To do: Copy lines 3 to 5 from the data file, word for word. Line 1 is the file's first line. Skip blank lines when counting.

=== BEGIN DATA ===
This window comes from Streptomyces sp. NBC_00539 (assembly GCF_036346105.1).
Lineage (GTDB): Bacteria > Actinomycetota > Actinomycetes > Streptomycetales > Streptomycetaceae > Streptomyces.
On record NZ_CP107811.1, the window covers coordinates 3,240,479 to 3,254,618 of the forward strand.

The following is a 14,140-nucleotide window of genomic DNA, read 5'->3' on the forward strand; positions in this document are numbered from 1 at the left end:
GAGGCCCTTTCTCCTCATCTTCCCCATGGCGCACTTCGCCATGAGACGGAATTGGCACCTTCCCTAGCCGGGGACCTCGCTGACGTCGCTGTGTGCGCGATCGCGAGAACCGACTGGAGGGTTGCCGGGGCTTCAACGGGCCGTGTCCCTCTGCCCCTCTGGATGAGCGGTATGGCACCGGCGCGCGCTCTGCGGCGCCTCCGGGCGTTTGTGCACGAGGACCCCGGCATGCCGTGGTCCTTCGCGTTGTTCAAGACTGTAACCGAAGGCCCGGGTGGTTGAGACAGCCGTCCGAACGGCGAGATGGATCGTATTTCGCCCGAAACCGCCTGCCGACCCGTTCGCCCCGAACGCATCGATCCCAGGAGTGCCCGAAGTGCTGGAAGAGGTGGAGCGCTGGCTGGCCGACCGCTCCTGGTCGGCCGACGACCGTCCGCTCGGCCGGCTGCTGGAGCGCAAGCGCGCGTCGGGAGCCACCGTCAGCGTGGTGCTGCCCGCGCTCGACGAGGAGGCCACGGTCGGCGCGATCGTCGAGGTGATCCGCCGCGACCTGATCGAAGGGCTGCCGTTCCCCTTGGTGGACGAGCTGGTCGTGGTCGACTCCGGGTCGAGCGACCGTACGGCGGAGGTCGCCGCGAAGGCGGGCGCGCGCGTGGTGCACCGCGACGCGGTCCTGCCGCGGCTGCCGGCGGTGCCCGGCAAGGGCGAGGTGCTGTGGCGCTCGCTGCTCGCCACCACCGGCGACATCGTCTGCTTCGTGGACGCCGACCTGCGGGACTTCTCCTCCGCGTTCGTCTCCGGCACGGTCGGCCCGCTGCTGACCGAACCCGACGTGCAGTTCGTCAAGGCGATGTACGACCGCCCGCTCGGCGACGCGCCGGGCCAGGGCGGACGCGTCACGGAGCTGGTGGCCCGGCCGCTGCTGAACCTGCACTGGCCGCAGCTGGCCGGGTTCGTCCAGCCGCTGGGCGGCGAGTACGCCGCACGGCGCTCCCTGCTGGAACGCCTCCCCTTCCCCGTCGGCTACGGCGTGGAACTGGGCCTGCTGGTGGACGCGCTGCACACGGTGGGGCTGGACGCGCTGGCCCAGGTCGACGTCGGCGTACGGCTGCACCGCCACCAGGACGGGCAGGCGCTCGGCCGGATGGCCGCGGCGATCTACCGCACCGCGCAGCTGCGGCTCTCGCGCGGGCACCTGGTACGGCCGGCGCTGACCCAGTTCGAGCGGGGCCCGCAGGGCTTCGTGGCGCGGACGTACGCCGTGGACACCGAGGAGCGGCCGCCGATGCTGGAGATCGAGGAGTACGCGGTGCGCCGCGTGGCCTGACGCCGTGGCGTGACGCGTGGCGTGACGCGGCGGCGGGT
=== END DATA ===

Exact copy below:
On record NZ_CP107811.1, the window covers coordinates 3,240,479 to 3,254,618 of the forward strand.

The following is a 14,140-nucleotide window of genomic DNA, read 5'->3' on the forward strand; positions in this document are numbered from 1 at the left end:
GAGGCCCTTTCTCCTCATCTTCCCCATGGCGCACTTCGCCATGAGACGGAATTGGCACCTTCCCTAGCCGGGGACCTCGCTGACGTCGCTGTGTGCGCGATCGCGAGAACCGACTGGAGGGTTGCCGGGGCTTCAACGGGCCGTGTCCCTCTGCCCCTCTGGATGAGCGGTATGGCACCGGCGCGCGCTCTGCGGCGCCTCCGGGCGTTTGTGCACGAGGACCCCGGCATGCCGTGGTCCTTCGCGTTGTTCAAGACTGTAACCGAAGGCCCGGGTGGTTGAGACAGCCGTCCGAACGGCGAGATGGATCGTATTTCGCCCGAAACCGCCTGCCGACCCGTTCGCCCCGAACGCATCGATCCCAGGAGTGCCCGAAGTGCTGGAAGAGGTGGAGCGCTGGCTGGCCGACCGCTCCTGGTCGGCCGACGACCGTCCGCTCGGCCGGCTGCTGGAGCGCAAGCGCGCGTCGGGAGCCACCGTCAGCGTGGTGCTGCCCGCGCTCGACGAGGAGGCCACGGTCGGCGCGATCGTCGAGGTGATCCGCCGCGACCTGATCGAAGGGCTGCCGTTCCCCTTGGTGGACGAGCTGGTCGTGGTCGACTCCGGGTCGAGCGACCGTACGGCGGAGGTCGCCGCGAAGGCGGGCGCGCGCGTGGTGCACCGCGACGCGGTCCTGCCGCGGCTGCCGGCGGTGCCCGGCAAGGGCGAGGTGCTGTGGCGCTCGCTGCTCGCCACCACCGGCGACATCGTCTGCTTCGTGGACGCCGACCTGCGGGACTTCTCCTCCGCGTTCGTCTCCGGCACGGTCGGCCCGCTGCTGACCGAACCCGACGTGCAGTTCGTCAAGGCGATGTACGACCGCCCGCTCGGCGACGCGCCGGGCCAGGGCGGACGCGTCACGGAGCTGGTGGCCCGGCCGCTGCTGAACCTGCACTGGCCGCAGCTGGCCGGGTTCGTCCAGCCGCTGGGCGGCGAGTACGCCGCACGGCGCTCCCTGCTGGAACGCCTCCCCTTCCCCGTCGGCTACGGCGTGGAACTGGGCCTGCTGGTGGACGCGCTGCACACGGTGGGGCTGGACGCGCTGGCCCAGGTCGACGTCGGCGTACGGCTGCACCGCCACCAGGACGGGCAGGCGCTCGGCCGGATGGCCGCGGCGATCTACCGCACCGCGCAGCTGCGGCTCTCGCGCGGGCACCTGGTACGGCCGGCGCTGACCCAGTTCGAGCGGGGCCCGCAGGGCTTCGTGGCGCGGACGTACGCCGTGGACACCGAGGAGCGGCCGCCGATGCTGGAGATCGAGGAGTACGCGGTGCGCCGCGTGGCCTGACGCCGTGGCGTGACGCGTGGCGTGACGCGGCGGCGGGT